Global Impact Study

The Global Impact Study of Public Access to Information & Communication Technologies was a five-year project (2007-2012) to generate evidence about the scale, character, and impacts of public access to information and communication technologies. Looking at libraries, telecenters, and cybercafes, the study investigated impact in a number of areas, including communication and leisure, culture and language, education, employment and income, governance, and health.

Implemented by the University of Washington’s Technology & Social Change Group (TASCHA), the Global Impact Study was part of Investigating the Social & Economic Impact of Public Access to Information & Communication Technologies — a broader CAD$7.9 million research project supported by Canada’s International Development Research Centre (IDRC) and a grant to IDRC from the Bill & Melinda Gates Foundation. Managed by IDRC, this project includes the Global Impact Study of Public Access to Information & Communication Technologies (this project) and The Amy Mahan Research Fellowship Program, led by Universitat Pompeu Fabra, which aimed to deepen the capacity of emerging scholars with the goal of increasing the quality and quantity of research on public access to ICT produced in developing countries.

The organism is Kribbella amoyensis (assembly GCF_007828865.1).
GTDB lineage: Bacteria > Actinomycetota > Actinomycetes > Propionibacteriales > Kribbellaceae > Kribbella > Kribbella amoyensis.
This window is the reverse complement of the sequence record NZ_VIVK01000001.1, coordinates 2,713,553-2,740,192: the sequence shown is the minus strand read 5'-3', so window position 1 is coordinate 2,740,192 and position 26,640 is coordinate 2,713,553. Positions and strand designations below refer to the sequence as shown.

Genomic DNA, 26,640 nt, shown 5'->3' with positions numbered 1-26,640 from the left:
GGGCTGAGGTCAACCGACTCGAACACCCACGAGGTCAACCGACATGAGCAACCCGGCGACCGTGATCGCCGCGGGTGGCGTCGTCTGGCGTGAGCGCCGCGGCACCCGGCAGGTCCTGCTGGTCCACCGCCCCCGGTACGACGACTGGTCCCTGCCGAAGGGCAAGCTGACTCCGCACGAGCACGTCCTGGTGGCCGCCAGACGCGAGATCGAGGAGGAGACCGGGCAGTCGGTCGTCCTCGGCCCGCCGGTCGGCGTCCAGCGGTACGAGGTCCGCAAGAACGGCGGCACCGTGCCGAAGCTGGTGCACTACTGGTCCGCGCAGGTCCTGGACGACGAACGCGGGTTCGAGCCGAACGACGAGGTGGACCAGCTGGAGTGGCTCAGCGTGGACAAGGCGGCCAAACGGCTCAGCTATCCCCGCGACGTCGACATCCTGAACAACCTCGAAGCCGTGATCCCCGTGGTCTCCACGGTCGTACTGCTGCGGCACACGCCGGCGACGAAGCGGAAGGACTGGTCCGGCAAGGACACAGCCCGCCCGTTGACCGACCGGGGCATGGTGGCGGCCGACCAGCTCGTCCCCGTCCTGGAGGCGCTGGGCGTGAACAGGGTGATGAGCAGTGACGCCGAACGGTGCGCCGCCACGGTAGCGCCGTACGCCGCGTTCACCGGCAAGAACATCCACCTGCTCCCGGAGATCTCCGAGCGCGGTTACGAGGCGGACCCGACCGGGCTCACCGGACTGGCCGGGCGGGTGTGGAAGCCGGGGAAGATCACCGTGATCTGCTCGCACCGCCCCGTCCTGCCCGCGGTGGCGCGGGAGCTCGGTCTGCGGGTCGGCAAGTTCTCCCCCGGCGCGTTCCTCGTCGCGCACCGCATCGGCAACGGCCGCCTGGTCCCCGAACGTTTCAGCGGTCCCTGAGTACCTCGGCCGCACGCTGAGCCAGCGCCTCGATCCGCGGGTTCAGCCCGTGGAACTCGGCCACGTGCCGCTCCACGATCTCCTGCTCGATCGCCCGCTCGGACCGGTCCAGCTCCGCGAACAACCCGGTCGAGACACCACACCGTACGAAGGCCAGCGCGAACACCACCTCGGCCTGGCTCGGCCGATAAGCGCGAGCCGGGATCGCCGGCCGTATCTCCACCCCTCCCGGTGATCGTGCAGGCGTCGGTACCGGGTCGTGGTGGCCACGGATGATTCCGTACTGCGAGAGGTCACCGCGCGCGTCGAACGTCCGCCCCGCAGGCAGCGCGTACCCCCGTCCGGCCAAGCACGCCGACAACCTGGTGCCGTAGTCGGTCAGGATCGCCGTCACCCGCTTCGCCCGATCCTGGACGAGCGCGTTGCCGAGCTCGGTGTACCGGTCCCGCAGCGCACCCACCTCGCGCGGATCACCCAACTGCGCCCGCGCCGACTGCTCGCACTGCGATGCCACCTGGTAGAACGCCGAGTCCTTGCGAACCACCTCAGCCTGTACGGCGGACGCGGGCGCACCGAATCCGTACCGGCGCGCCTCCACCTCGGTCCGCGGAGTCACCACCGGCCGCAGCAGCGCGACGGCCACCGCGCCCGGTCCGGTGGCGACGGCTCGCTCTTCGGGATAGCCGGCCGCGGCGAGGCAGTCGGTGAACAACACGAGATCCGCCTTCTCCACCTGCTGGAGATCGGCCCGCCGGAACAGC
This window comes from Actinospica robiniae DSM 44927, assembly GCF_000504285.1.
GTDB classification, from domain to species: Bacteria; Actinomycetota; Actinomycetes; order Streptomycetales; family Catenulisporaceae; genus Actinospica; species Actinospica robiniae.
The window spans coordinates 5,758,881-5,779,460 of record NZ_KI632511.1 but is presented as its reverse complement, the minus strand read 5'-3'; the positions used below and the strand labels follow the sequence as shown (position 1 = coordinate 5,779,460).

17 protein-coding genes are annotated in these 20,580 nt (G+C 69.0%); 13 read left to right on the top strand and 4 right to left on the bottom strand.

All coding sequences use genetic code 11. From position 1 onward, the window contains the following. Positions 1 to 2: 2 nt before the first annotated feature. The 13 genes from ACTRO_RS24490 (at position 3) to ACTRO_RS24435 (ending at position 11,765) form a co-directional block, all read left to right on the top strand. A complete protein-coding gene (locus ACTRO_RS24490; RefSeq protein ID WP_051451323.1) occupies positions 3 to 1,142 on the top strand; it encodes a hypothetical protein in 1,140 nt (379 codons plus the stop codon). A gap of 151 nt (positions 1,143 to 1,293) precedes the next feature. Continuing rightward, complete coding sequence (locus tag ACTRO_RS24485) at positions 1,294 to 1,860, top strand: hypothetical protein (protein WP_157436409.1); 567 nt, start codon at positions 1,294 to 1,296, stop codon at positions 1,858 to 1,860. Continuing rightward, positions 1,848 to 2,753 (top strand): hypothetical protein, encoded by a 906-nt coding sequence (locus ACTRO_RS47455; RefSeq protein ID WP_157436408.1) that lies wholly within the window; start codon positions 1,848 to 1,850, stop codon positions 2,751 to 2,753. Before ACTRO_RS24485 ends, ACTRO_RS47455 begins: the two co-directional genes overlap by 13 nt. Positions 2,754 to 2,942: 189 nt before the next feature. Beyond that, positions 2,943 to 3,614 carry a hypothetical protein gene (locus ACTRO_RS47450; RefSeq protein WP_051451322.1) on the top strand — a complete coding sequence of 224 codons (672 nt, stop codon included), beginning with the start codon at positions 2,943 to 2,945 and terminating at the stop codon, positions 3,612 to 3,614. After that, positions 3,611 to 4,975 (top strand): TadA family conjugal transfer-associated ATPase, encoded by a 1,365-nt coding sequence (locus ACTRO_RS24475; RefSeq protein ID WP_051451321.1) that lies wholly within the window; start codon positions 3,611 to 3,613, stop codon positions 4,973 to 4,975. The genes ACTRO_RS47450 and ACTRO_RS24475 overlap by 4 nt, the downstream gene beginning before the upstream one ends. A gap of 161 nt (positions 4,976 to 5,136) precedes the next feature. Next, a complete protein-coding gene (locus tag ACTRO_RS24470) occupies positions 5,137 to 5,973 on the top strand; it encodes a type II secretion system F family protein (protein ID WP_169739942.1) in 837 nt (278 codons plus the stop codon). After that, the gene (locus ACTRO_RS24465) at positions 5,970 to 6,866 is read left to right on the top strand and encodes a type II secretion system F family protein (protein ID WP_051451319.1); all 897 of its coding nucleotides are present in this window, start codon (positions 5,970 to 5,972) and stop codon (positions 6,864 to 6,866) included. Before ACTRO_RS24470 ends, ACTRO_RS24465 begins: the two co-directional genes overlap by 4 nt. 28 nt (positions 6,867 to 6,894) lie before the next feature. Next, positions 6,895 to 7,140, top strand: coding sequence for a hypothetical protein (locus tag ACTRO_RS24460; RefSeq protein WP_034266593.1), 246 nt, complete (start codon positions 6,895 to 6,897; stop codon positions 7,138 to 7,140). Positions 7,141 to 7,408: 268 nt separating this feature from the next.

Tapping research networks

Project researchers came from existing and new research networks, as well as from teams convened at both the global and regional/country level where field research was carried out. Part of the mandate of this project was to connect people and build a community of researchers working around these issues.

Improved capacity, better research methods, and a common framework

Throughout the study’s five-year span, we built research capacity in developing and emerging economies. We also sought to advance methodological approaches for investigating the impact of ICT.

Better programs & policies

The Global Impact Study is important because it generated evidence to support policy and investment decisions and provide insights into how to develop better initiatives.